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Use of Natural Products Including Omega-3 Fatty Acids for Preventive Health Care and for Lowering Health Care Costs Prof. Bruce J. Holub Department of Human Biology & Nutritional Sciences University of Guelph Guelph, ON, Canada. Conference on Seal Oil, Collagen, and Protein Products

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Use of Natural Products Including Omega-3 Fatty Acids for Preventive Health Care and for Lowering Health Care Costs

Prof. Bruce J. Holub

Department of Human Biology & Nutritional Sciences

University of Guelph

Guelph, ON, Canada

Conference on Seal Oil, Collagen, and Protein Products

June 7-8th, 2004 - DFAIT, Ottawa


‘Nutraceuticals’ and ‘functional foods’ can be defined as follows by Health Canada:

A ‘nutraceutical’ is a product isolated or purified from foods that is generally sold in medicinal forms not usually associated with food. A nutraceutical is demonstrated to have a physiological benefit or provide protection against chronic disease (Health Canada).

A ‘functional food’ is similar in appearance to, or may be, a conventional food, is consumed as part of a usual diet, and is demonstrated to have physiological benefits and/or reduce the risk of chronic disease beyond basic nutritional functions (Health Canada).


The above definitions for nutraceuticals and functional foods, while helpful, fail to appreciate and allow for the important roles that these can also play in retarding disease progression, enhancing disease management, and offering effective risk factor modification in those with existing disease (as most Canadians have by their fifties).



‘Functional Foods’

‘Wellness Foods’

‘Medicinal Foods’

‘Pharma Foods’


Estimated Prevalence of Cardiovascular Disease in

Americans by Age and Sex

Percent of Population

Age (yr)



Partial Listing of Lifestyle-related and other Disorders/Diseases where Nutraceuticals/Functional Foods can play a Major Role in Prevention/Management

  • Cardiovascular Diseases (CVD) and risk factors (blood lipids, b.p., etc.)
  • Type 2 Diabetes
  • Cancers (colon, prostate, breast, others)
  • Osteoporosis
  • Kidney Disorders
  • Inflammatory conditions (arthritis, bowel, etc.)
  • ‘Psychiatric disorders’
  • Others

Selected Rationale for Introduction of Functional Foods into Marketplace and Health-Care System

  • Current Canadian health policy of medical treatment (pharmaceuticals, etc.) with or without dietary advice denies public the benefit offered by nutraceuticals/functional foods.
  • Most Canadians refuse to follow Health Canada’s Guidelines for Healthy Eating (reluctance to change from ‘Western-style’ diet).
  • Current dietary patterns/foods in Canada don’t provide sufficient intakes of natural nutraceutical components needed for optimal health promotion or disease prevention/management.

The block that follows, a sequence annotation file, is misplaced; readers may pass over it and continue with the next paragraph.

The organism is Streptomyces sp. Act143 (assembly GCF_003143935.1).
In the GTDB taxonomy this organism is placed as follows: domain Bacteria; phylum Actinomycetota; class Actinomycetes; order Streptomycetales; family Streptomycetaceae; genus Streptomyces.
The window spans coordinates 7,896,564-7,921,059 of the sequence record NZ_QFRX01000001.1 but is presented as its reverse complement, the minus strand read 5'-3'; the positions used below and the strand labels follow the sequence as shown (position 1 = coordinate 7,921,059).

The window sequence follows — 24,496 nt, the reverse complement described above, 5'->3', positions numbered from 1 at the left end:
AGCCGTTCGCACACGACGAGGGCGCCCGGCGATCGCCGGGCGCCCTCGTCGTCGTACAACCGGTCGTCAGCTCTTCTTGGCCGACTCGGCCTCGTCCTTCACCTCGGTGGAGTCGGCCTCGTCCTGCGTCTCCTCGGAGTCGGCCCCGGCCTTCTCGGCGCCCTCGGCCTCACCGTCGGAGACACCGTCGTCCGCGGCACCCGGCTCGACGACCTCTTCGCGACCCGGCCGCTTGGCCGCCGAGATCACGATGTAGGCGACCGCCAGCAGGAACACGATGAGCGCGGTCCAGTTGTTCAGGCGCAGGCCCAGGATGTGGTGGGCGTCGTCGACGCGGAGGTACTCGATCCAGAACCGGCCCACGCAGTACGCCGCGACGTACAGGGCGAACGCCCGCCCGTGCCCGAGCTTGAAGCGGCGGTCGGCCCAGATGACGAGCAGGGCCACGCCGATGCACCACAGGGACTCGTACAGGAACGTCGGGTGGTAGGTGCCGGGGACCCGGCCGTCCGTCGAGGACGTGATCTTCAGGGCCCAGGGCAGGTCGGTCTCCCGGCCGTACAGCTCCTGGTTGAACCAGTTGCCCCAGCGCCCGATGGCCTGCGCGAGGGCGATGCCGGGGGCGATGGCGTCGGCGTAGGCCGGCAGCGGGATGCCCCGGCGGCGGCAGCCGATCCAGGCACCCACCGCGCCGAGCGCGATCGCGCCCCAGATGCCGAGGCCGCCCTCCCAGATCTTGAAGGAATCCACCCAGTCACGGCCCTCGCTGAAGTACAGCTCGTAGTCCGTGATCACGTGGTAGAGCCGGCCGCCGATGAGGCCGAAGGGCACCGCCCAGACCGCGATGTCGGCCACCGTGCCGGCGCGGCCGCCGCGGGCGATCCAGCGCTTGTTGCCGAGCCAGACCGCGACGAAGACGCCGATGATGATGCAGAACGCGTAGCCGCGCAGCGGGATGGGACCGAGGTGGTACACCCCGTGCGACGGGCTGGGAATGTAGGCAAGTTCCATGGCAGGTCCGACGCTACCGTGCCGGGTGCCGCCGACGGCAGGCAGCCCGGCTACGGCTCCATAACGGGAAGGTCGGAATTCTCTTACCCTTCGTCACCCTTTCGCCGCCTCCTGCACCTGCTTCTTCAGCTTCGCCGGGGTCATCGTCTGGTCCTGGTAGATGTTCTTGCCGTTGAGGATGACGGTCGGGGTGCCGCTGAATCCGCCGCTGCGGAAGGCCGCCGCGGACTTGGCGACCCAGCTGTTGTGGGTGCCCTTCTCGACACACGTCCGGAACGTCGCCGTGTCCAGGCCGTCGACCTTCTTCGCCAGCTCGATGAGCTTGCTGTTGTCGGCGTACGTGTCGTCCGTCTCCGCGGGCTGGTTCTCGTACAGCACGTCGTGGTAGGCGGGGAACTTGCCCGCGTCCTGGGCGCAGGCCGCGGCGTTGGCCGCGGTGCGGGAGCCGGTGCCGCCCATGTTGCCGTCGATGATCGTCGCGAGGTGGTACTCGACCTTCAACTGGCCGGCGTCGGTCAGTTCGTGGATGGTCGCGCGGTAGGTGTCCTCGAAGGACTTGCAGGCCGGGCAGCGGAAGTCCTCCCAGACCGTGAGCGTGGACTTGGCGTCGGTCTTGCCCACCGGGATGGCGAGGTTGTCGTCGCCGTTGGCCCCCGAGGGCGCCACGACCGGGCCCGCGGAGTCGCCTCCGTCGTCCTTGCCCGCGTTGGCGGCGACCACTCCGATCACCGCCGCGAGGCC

Lifestyle (diet)–related chronic diseases/disorders in Canada are major burden on health care costs (particularly with ageing population).

  • Offers low-cost and early control of risk factors for subsequent disease (e.g., heart disease).
  • Offers a ‘preventive’ model for disease prevention rather than the current ‘medical’ model.
  • Dietary advice often proven to be ineffective on longer-term (e.g., blood cholesterol-lowering by dietary advice).
  • Offers control of ‘moderately’ elevated risk factors (e.g., blood cholesterol, triglyceride, etc.) which current health-care system fails to control.

High ‘quit’ rate on pharmaceutical agents.

  • Functional foods can serve as optional or complementary approaches for risk factor control and disease management (not offered to Canadians today despite clinical/scientific evidence).
  • Other countries (physicians, etc.) routinely use nutraceutical/functional foods for health care.
  • Dramatic reduction in health care costs.
  • Boom to Canadian economy/production of products, job creation, reduced dependency on imported/costly pharmaceutical products, etc.
  • Others

Paradigm Shift in Health Care is Needed in Canada

Current: ‘Medical Model’ (later in life)

Medical Management with or without Dietary Advice of Chronic Disorders/Diseases (no Functional Foods/Nutraceuticals

Future: ‘Preventive Model’ (early in life)

Wide introduction and use of Functional Foods/Nutraceuticals for Prevention of Chronic Disorders/Diseases


(~50% eligible for drug therapy)

(~ 40% have CVD)

(< 10% eligible for drug therapy)

(<5% have CVD)

(drug therapy)


(future if FFoods)



Blood Plasma Triglyceride Levels (mmol/L) in the Population (45-54 yr)



Percentage of Population





No-Low Risk

Moderate-High Risk:

No Clinical


High Risk:

Candidates for

Clinical Management


Effects of Selenium Supplementation for Cancer Prevention in Patients with Carcinoma of the Skin

A Randomized Controlled Trial

(Clark et al.JAMA. 1996;276:1957-1963)

reduction in cancer
% Reduction in Cancer*

* 200 ug Selenium/day as nutraceutical supplementation